Football programs across the country are struggling to recruit players, as schools are not allowed to host prospective players for visits due to COVID-19.
Official visits are crucial to recruits as they get the opportunity to visit a school, meet with the coaching staff and check out the university’s athletics facilities.
Ball State, however, has been thriving during the pandemic as far as recruiting goes, and a large part of that is due to the new recruiting coordinator, Alex Bailey.
Bailey has been an assistant coach at Ball State for six years now, mainly as a Wide Receivers Coach.
Before becoming a coach, Bailey himself was a receiver at Youngstown State from 2001-2003. Now taking over as recruiting coordinator, Bailey has made an impact immediately.
“With everyone being at home, we obviously can’t be hosting players and their families on campus,” Bailey said. “But, we are doing our best to talk to guys through virtual visits and promote Ball State the best we can, and we have had a lot of success with that so far.”
Technology is at the core of the Ball State staff’s challenge to overcome the inability to host recruits, allowing for video campus tours, walkthroughs of football facilities conducted via FaceTime and campus virtual tours in an attempt to replicate the experience of a traditional campus visit.
There’s also something to consider about the demographic of those being recruited. It’s an age now where student-athletes are more comfortable with messaging apps than phone calls, videos and graphics are essential, and programs have responded with pitches into smaller, more easily digestible chunks.
Since COVID-19 shut down campuses across the United States and the world in March, Ball State has been able to land an outstanding amount of commitments considering the circumstances.
In the 2021 class, since March, the Cardinals have landed commitments from eight players, which is almost unheard of. The players Ball State has been able to land are solid additions as well, as according to 247Sports, Ball State’s 2021 recruiting class is ranked as the No.99 class in the country. For comparison, the 2020 and 2019 classes were ranked No.121 and No.125 respectively.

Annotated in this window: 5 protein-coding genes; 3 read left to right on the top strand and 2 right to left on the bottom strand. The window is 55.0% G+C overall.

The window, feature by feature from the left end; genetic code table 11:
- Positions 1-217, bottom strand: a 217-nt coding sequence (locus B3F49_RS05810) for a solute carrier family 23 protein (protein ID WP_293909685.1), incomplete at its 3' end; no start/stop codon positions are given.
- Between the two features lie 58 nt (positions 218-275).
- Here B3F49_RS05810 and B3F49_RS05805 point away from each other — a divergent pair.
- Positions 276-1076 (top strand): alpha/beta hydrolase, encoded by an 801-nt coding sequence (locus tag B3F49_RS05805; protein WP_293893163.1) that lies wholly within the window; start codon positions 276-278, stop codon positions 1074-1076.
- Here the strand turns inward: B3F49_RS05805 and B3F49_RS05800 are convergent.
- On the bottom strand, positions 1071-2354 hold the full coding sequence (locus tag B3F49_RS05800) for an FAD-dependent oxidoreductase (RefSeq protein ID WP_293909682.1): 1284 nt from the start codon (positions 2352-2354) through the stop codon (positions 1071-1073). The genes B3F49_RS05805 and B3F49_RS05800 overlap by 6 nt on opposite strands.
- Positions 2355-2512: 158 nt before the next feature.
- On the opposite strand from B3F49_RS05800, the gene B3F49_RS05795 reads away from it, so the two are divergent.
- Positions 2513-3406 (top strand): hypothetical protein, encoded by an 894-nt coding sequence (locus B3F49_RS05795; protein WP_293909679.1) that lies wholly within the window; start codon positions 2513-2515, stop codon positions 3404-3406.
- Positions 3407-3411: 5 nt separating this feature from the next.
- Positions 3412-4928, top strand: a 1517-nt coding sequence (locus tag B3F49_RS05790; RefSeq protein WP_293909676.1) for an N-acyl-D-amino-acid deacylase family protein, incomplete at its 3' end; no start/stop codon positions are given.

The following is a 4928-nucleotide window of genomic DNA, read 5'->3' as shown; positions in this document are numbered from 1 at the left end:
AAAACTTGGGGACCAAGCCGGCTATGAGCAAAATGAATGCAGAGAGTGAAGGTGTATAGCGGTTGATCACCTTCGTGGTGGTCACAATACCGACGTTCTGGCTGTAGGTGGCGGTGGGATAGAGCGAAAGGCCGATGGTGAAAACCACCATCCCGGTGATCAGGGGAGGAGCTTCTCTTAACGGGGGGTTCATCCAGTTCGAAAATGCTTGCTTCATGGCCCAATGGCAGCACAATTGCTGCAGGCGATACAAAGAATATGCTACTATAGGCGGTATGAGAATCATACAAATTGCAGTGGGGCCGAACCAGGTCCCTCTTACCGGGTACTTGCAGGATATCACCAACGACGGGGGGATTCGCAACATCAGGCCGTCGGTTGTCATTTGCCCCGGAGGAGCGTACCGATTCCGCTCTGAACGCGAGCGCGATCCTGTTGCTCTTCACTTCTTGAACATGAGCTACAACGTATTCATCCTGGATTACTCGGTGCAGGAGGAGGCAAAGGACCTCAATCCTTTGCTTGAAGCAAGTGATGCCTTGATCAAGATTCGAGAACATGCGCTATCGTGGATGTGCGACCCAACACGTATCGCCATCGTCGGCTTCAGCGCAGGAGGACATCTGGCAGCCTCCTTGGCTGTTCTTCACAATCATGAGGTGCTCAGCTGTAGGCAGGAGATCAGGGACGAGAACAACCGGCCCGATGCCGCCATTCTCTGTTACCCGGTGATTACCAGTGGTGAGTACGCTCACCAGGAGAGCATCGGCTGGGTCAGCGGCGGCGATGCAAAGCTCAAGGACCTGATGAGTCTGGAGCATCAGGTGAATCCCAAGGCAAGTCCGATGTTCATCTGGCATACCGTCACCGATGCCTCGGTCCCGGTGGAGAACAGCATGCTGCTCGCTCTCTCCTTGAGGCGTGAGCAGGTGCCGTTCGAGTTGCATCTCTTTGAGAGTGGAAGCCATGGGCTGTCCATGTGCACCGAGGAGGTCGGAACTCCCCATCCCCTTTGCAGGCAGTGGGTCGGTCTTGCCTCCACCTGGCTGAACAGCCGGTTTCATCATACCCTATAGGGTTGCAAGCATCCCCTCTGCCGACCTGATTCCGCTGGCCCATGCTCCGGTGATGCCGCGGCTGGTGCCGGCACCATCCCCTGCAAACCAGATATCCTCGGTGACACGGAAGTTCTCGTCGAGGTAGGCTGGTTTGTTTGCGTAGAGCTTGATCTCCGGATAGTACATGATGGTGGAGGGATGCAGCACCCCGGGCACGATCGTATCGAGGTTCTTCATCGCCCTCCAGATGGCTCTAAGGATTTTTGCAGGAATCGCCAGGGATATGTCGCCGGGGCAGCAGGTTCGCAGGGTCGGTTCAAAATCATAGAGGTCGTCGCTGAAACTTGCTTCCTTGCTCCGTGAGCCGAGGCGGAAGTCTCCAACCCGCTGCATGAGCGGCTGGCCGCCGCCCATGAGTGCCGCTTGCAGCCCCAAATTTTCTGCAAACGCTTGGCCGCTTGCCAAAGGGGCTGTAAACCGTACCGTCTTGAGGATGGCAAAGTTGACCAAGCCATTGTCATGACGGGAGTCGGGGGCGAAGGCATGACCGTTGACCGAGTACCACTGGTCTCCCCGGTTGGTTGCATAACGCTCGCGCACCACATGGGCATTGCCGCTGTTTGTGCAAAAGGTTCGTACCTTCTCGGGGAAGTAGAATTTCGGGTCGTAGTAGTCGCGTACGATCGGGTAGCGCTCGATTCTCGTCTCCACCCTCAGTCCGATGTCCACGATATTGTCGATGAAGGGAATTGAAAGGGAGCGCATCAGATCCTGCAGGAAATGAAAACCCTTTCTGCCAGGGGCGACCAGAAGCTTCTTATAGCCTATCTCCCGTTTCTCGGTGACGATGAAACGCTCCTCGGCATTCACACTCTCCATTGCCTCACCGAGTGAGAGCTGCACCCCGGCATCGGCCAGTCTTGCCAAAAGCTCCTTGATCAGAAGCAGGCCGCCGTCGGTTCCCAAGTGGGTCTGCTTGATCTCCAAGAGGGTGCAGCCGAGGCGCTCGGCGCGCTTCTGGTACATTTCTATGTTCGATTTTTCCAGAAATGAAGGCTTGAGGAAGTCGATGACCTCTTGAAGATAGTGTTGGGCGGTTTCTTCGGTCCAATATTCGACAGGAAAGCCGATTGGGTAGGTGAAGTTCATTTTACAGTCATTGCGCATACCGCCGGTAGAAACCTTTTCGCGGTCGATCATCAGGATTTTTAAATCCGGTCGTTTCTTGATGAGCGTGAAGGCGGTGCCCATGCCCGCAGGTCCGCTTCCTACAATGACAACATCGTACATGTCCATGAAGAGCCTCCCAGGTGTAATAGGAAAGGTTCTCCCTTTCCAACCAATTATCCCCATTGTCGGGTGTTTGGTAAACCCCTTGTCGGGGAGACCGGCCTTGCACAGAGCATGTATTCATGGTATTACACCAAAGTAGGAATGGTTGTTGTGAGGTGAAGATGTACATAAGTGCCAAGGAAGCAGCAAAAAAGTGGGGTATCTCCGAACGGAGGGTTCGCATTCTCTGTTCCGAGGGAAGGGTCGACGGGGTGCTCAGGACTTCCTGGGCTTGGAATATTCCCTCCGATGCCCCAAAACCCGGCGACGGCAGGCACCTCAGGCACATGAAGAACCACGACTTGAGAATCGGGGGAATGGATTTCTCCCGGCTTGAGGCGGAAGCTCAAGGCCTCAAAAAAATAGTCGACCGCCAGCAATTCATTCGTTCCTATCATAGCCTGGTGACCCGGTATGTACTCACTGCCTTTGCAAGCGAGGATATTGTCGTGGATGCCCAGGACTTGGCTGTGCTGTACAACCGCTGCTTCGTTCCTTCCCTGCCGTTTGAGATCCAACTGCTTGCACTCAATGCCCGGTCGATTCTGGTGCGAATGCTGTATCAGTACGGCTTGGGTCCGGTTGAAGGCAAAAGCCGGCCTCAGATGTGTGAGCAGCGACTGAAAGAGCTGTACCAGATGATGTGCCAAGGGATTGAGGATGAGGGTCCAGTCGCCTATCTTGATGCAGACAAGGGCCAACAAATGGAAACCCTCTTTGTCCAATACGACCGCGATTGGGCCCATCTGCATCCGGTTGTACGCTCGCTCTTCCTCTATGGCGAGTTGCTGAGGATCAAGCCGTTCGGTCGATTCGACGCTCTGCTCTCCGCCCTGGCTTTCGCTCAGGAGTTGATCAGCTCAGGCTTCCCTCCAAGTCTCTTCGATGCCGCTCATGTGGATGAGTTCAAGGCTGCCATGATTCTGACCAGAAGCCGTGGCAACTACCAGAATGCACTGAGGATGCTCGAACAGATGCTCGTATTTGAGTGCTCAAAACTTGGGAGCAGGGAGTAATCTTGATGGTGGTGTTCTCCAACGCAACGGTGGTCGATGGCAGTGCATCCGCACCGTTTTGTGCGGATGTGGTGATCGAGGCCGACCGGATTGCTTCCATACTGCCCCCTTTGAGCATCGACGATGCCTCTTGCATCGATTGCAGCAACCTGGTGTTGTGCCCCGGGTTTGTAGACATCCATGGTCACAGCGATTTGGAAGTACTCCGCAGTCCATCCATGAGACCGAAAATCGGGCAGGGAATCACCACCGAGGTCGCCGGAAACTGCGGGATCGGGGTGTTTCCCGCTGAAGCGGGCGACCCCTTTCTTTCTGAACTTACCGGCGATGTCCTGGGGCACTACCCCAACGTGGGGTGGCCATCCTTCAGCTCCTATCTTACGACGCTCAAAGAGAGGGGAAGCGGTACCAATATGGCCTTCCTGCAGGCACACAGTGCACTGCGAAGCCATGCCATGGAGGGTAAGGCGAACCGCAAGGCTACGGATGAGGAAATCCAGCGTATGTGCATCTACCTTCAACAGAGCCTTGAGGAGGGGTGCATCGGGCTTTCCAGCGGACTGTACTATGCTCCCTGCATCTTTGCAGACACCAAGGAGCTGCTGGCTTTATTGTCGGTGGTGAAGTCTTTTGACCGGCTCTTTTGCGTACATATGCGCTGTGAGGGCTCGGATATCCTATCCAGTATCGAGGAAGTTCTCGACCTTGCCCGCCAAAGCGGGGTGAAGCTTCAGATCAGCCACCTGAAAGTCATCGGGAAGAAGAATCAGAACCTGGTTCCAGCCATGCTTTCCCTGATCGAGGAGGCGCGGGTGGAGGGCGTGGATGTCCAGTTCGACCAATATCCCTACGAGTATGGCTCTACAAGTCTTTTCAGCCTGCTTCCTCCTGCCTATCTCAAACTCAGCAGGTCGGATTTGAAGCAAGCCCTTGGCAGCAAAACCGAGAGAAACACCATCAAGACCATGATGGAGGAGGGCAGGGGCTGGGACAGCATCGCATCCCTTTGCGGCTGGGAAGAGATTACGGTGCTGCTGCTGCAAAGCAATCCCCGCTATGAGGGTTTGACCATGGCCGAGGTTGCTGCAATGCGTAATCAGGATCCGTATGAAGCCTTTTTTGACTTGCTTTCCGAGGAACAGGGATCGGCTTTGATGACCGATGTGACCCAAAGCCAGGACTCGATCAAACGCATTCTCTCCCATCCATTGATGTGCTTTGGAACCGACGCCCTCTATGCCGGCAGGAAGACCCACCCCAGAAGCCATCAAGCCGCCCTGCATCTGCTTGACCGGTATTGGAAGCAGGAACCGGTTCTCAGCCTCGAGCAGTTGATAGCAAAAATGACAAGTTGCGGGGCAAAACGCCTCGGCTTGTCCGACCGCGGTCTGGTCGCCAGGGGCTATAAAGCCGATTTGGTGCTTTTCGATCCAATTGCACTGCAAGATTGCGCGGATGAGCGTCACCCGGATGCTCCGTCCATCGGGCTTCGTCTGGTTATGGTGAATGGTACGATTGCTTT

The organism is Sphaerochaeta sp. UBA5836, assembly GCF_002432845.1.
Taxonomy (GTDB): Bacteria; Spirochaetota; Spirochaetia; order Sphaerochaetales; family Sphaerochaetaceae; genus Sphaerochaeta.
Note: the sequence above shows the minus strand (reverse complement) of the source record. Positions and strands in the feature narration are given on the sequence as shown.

Bailey accepted the promotion to recruiting roordinator back in January, when the job became available after former assistant coach and recruiting coordinator Kevin Lynch took the vacant offensive coordinator job. Bailey took the job with no way of knowing COVID-19 would strike and make his job quite a bit more difficult.
“I would say it’s just been different,” Bailey said. “Every year the recruiting landscape is different. You are always dealing with different families and players but we have tried to stay positive and work through this, and the feedback from recruits and their families has been great.”
Newly-crowned offensive coordinator and former recruiting coordinator Kevin Lynch is still helping Bailey out with recruiting, as Lynch knows Ball State and how to recruit athletes to play here, better than just about anyone.
Lynch headed the recruiting department at Ball State during the 2018 and 2019 seasons and knows Ball State is a unique place that intrigues many athletes.
“Ball State is a great sell to student-athletes, first and foremost,” Lynch said. “Our campus here in Muncie is second to none in my opinion, and with the new facilities we are adding, it is only getting better.”
Getting players on campus is the recruiting staff’s biggest strength, according to both Lynch and Bailey. However, COVID-19 has made that impossible so Ball State has taken unique routes in order to reach their recruiting targets, and clearly is it paying off.
The use of virtual visits has been key, as well as staying in constant, daily contact with potential players. University instructors and professors have joined on virtual visits to help the potential student-athlete learn more about their academic interests, too.
Ball State currently holds nine commitments in the 2021 class, with more players expected to commit soon. A normal class for the Cardinals consists of 18-21 players, so expect the 2021 class to continue to expand once recruits are allowed to visit college campuses. The NCAA has currently banned visits through July 31, but fall visits look likely.